Tami Schlumpberger

POLICE REPORTS Nov. 15 – Two male juveniles were reported as runaways. Nov. 16 – Surveillance cameras were spray-painted. Nov. 16 – A possible juvenile sex crime is under investigation. Nov. 16 – A female adult was reported as a missing person. She was later located and found to be OK. Nov. 16 – Bobbi Jo Elder, 46, was cited for hit-and-run following a hit-and-run incident at WalMart. Nov. 19 – Mark Evan Davis, 48, was arrested for probation violation. Nov. 19 – Missing medication from Columbia County Mental Health is under investigation. Nov. 20 – A woman reported a burglary at her residence where property was taken. The property was later recovered by police. Nov. 22 – Robyn Leanne Penor, 36, was arrested on a St. Helens Municipal Court warrant. Nov. 22 – Zacherie Wayne Smith, 22, was arrested on an outstanding St. Helens Municipal Court warrant. Nov. 23 – Christopher Scott Lamont, 21, was arrested for probation violation following an incident at Wal-Mart. Nov. 25 – Police responded to a female adult who had attempted suicide. Nov. 26 – Sterling James Hill, 63, was arrested for probation vi-

olation. Nov. 26 – An attempted forgery is under investigation. Nov. 29 – A violation of a restraining order is under investigation.

disturbance. Police cited and released Rafael Moreno Maya for harassment following an investigation. Nov. 29 – Police referred a male juvenile to the Columbia County Juvenile Department for Scappoose Police Department unlawful possession of marijuana Nov. 24 – Police responded within 1,000 feet of a school. to a traffic crash on Columbia Nov. 29 – Police responded River Highway near SE High to the 51000 block of SE WoodSchool Way. Following an inves- mere Court on a report of a dotigation, Carrie Benedict was mestic disturbance in progress. cited for careless driving. Robert Sharon Carlson, 68, was taken Coffelt was also cited for not into custody for menacing – dohaving an operator’s license. mestic, assault IV – domestic, Nov. 26 – Police responded and harassment. She was to a non-injury crash on Columbooked and lodged into the Cobia River Highway near SW JP lumbia County Jail. West Road. John Holt was cited Nov. 30 – Police assisted Cofor careless driving following an lumbia County Sheriff’s deputies investigation. in the 34000 block of Bryan Nov. 28 – Ian Holz was cited Drive for a suicidal subject. for careless driving following a Nov. 30 – Police responded non-injury motor vehicle crash on to the 33000 block of Patricia Columbia River Highway and Way and arrested Jimmy Hare, West Columbia Ave. 41, for a felony warrant out of Nov. 28 – Police arrested Benton County. He was booked Joshua Kemp, 33, in the Scapand lodged into the Columbia poose Municipal Court room for County Jail. violating his bench probation. He Dec. 1 – Karen Kenney was was booked and lodged into the taken into custody for driving Columbia County Jail. under the influence of intoxicants Nov. 29 – Police took a report – felony after a traffic stop on of found property on NW SW JP West Road near Roger Wheeler Street near NW Fifth Kucera Drive. Kenney was also Street. The property was later re- cited for refusing to take the turned to its rightful owner. breath test, failure to renew regNov. 29 – Police responded istration, and driving uninsured. to the 52000 block of Columbia She was booked and lodged into River Highway on a report of a the Columbia County Jail.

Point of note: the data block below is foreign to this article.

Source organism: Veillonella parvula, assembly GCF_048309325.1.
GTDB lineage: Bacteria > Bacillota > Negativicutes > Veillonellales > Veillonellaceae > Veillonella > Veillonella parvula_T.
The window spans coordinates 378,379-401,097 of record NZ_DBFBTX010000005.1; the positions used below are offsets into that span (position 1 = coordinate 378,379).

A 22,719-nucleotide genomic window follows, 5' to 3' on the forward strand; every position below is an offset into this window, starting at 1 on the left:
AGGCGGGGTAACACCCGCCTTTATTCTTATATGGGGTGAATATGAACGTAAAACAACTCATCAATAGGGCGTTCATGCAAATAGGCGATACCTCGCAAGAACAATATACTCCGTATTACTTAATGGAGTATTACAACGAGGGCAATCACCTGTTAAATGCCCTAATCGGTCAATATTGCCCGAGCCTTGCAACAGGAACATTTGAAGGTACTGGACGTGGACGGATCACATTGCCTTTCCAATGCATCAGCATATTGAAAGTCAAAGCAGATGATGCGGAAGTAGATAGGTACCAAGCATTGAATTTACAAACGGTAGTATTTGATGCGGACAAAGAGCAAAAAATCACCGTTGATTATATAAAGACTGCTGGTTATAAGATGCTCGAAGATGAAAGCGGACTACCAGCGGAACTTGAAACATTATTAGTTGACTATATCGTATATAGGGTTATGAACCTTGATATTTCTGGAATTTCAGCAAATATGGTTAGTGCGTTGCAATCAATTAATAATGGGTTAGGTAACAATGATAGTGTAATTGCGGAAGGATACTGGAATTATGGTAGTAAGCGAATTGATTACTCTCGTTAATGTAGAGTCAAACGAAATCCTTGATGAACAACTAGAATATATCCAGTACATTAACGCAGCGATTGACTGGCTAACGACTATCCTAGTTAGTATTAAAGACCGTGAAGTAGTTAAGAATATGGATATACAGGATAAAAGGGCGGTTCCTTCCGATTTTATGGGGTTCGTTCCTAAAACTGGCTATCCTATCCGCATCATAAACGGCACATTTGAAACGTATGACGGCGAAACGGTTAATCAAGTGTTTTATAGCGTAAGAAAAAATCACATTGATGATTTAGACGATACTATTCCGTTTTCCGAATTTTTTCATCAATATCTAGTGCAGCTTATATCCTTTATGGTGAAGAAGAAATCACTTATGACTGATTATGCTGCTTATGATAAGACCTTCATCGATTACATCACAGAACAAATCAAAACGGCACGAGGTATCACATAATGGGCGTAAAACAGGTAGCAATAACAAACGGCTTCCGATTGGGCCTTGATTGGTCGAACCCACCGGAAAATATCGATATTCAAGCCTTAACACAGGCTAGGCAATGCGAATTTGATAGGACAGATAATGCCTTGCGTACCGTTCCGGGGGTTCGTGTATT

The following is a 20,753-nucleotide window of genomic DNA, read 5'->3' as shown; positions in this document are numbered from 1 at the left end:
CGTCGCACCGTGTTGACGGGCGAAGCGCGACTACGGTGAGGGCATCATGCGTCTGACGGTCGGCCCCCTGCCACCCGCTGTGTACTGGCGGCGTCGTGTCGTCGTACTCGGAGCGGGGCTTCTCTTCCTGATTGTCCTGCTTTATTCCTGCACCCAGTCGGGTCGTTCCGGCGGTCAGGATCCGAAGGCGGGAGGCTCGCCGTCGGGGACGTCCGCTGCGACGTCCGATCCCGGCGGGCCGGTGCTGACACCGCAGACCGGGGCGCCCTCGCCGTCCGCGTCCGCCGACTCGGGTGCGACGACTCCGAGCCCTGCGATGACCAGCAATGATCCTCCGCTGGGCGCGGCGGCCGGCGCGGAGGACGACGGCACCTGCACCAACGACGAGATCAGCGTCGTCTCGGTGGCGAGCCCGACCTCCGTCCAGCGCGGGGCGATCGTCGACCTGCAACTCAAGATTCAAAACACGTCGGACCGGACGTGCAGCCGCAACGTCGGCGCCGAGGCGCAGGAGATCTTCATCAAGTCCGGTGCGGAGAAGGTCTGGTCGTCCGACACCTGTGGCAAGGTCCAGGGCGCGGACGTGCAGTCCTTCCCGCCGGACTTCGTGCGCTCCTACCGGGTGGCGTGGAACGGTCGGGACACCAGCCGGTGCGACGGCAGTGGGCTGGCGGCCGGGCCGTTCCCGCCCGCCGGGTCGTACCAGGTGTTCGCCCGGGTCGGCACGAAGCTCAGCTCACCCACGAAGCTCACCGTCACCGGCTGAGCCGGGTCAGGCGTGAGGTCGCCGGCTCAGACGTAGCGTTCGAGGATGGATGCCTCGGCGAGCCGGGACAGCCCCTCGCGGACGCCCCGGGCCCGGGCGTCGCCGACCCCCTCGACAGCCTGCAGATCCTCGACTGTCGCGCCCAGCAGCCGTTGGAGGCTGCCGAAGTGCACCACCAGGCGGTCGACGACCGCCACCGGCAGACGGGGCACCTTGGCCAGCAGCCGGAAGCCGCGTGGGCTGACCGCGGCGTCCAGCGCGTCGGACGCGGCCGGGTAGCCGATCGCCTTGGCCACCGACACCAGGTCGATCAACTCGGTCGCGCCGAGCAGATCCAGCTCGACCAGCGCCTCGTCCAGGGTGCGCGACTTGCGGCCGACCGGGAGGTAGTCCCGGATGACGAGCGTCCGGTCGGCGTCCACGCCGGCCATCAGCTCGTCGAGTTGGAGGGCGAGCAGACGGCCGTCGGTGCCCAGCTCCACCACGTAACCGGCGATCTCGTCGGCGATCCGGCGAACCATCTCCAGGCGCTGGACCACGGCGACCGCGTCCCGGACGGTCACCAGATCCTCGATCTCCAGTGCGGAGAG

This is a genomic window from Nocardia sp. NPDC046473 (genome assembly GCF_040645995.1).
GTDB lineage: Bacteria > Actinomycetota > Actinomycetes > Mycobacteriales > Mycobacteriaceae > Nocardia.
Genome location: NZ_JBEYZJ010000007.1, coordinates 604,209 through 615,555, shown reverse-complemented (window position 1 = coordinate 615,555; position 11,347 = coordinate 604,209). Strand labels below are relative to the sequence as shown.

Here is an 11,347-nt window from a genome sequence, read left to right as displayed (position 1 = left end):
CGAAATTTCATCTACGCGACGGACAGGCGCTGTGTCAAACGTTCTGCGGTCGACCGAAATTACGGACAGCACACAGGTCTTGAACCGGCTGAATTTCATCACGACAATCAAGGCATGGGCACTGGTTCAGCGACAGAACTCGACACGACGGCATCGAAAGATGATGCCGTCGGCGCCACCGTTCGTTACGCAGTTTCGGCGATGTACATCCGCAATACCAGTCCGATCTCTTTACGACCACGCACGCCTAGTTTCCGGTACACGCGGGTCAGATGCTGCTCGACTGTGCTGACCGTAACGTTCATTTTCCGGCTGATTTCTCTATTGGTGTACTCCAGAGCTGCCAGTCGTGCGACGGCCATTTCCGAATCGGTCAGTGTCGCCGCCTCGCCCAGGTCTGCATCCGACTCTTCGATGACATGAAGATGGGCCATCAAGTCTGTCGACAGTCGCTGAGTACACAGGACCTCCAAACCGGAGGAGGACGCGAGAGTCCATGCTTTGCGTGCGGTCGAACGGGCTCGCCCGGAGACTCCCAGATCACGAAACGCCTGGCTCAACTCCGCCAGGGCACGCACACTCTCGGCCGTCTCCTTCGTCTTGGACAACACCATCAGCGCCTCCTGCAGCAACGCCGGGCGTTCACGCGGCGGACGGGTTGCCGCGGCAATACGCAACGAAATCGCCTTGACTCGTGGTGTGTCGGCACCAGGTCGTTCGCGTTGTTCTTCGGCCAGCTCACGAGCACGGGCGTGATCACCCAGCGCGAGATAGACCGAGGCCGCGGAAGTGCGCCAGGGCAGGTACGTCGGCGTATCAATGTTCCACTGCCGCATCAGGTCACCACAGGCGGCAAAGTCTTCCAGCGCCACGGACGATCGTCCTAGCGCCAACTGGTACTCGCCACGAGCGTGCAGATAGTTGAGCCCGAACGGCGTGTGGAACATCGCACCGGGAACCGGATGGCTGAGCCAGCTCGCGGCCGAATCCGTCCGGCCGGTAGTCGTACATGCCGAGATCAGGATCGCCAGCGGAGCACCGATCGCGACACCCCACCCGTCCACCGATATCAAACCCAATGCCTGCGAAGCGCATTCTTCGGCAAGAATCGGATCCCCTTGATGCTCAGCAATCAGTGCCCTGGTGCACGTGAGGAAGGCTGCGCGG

Courtesy photo

Fish and Wildlife Service proposes emergency move for endangered deer The U.S. Fish and Wildlife Service is proposing an emergency translocation of rare Columbian white-tailed deer from Julia Butler Hansen Refuge for the Columbian White-tailed Deer near Cathlamet, Wash., to the Ridgefield National Wildlife Refuge near Ridgefield, Wash. Steamboat Slough dike, a dike owned and maintained by Diking District No. 4 along the Columbia River boundary of the JBH Refuge, is eroding and is likely to fail at any time. A dike breach would inundate the JBH Refuge mainland unit and place the approximately 100 Columbian white-tailed deer inhabiting the refuge at extreme risk. Managers believe that, in the event of a breach and subsequent flooding, the majority of these deer will be displaced or die setting recovery efforts back significantly. The proposed emergency translocation is an attempt to minimize loss of deer and maintain efforts toward recovery under the Endangered Species Act. Although technology exists to fix the impending dike breach, there are no funds available for the effort at this time. Plans for a longer-term remedy are under consideration but cannot be completed in time to prevent a potential dike breach this winter. Columbian white-tailed deer are unique to western Washington and Oregon and are listed as an Endangered Species under the Federal Endangered Species Act. Ridgefield NWR is within their historical range and contains suitable habitat. As part of the emergency effort, the Service has developed a Draft Environmental Assessment and opened a period of public comment. That document can be found on the JBH Refuge website at: All comments must be received by Jan. 2, 2013. A Final Environmental Assessment addressing all comments will be published on the JBH Refuge website in early 2013. The mission of the U.S. Fish and Wildlife Service is working with others to conserve, protect, and enhance fish, wildlife, plants, and their habitats for the continuing benefit of the American people. The service is both a leader and trusted partner in fish and wildlife conservation, known for scientific excellence, stewardship of lands and natural resources, dedicated professionals, and commitment to public service. For more information about its work and the people who make it happen, visit Connect with the Facebook page at, on Twitter at , on the service’s YouTube Channel at and download photos from Flickr at